In February 2012, the European Commission adopted its first Bioeconomy Strategy “Innovating for sustainable growth – A bioeconomy for Europe” to radically change the EU’s approach in production, consumption, processing, storage, recycling and disposal of biological resources.
At the same time, the Strategy aimed to
- ensure food and nutrition security
- manage our natural resources sustainably
- reduce the dependence on non-renewable, unsustainable resources
- mitigate and adapt to climate change
- and create jobs across Europe.
These objectives remained the guiding principles for further EU bioeconomy action, such as the updated Bioeconomy Strategy in 2018, which expanded the focus areas on the regional deployment of the bioeconomy across Europe and on increasing the understanding of the ecological boundaries.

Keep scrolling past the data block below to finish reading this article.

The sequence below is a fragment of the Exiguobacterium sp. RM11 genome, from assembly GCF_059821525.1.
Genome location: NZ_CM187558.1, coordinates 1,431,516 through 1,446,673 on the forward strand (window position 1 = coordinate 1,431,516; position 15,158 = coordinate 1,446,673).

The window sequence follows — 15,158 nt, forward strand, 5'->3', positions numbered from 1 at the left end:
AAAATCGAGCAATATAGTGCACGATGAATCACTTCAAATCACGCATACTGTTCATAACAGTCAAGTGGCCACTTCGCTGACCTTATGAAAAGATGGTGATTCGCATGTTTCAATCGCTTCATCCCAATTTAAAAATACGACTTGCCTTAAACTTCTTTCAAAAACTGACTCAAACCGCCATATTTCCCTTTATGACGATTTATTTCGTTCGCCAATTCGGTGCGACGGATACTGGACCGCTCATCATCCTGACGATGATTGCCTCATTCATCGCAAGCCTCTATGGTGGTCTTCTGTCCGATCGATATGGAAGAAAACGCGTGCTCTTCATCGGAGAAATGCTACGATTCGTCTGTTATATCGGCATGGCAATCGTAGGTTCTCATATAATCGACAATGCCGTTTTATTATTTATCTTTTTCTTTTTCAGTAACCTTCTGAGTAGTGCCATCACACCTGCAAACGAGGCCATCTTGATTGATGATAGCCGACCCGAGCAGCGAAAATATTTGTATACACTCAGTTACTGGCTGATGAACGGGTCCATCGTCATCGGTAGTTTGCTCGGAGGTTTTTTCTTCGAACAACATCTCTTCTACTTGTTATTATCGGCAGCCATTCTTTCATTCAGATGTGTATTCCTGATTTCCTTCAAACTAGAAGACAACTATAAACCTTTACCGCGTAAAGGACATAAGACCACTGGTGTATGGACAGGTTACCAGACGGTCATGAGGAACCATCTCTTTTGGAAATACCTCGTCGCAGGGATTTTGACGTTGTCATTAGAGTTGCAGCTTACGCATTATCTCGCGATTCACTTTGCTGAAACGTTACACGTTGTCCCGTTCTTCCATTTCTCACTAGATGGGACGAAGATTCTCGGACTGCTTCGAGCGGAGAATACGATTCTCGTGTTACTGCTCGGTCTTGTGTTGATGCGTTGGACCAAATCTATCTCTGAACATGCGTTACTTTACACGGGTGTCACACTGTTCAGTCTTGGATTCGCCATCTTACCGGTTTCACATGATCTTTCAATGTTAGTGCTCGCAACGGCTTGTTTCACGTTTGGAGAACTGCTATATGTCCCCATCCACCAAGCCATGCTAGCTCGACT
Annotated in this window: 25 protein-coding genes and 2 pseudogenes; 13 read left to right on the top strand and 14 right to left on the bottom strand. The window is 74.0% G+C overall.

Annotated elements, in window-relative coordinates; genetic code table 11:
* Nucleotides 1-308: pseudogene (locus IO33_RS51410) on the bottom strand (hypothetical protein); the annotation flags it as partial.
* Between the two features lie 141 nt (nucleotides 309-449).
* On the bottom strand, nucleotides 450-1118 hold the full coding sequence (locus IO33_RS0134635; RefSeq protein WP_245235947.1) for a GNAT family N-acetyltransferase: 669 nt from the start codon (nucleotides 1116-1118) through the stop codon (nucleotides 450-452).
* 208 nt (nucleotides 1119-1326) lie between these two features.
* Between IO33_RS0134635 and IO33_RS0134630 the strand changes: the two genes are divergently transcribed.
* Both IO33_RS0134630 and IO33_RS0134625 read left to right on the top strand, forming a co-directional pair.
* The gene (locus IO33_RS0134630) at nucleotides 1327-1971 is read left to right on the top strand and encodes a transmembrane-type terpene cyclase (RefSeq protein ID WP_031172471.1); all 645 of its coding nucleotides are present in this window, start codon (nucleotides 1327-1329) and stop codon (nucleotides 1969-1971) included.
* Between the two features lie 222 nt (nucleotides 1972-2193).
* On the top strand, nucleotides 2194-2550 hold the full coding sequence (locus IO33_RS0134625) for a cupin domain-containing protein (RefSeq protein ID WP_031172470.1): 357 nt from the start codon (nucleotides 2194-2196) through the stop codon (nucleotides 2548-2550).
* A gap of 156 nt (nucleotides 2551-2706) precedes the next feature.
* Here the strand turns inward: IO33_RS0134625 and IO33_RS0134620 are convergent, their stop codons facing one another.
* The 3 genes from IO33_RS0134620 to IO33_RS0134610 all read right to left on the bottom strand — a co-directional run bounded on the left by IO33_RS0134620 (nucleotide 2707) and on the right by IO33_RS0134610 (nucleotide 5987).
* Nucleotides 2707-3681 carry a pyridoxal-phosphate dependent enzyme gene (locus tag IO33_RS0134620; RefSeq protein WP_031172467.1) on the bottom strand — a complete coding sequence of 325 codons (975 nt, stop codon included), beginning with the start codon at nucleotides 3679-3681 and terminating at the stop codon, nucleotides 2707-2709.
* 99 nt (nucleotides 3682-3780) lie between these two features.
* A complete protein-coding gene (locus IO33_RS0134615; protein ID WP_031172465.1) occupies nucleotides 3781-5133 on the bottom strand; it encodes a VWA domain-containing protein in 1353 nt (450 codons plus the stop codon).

The Commission’s Knowledge Centre for Bioeconomy and its Bioeconomy Monitoring System play a crucial role in building up the knowledge base on key issues and in tracking the bioeconomy’s progress towards sustainability in the EU and its Member States.
The success of the EU Bioeconomy Strategy has already encouraged ten Member States to develop their own national bioeconomy strategies and seven more Member States are in the process of developing their respective strategies. Substantial investments under the EU Bioeconomy Strategy have further helped to strengthen and scale-up the bio-based sectors, especially through the Bio-based Industries Joint Undertaking and its successor partnership, Circular Biobased Europe.
Yet, additional emphasis on the potential of the bioeconomy to enable the transition towards environmental, economic, and social sustainability is needed.
As next steps, the European Commission will adopt a progress report on the updated EU Bioeconomy Strategy from 2018, to take stock of the achievements and identify the gaps of the EU Bioeconomy actions. The report is expected to be released in Spring 2022.
Source: EU Commission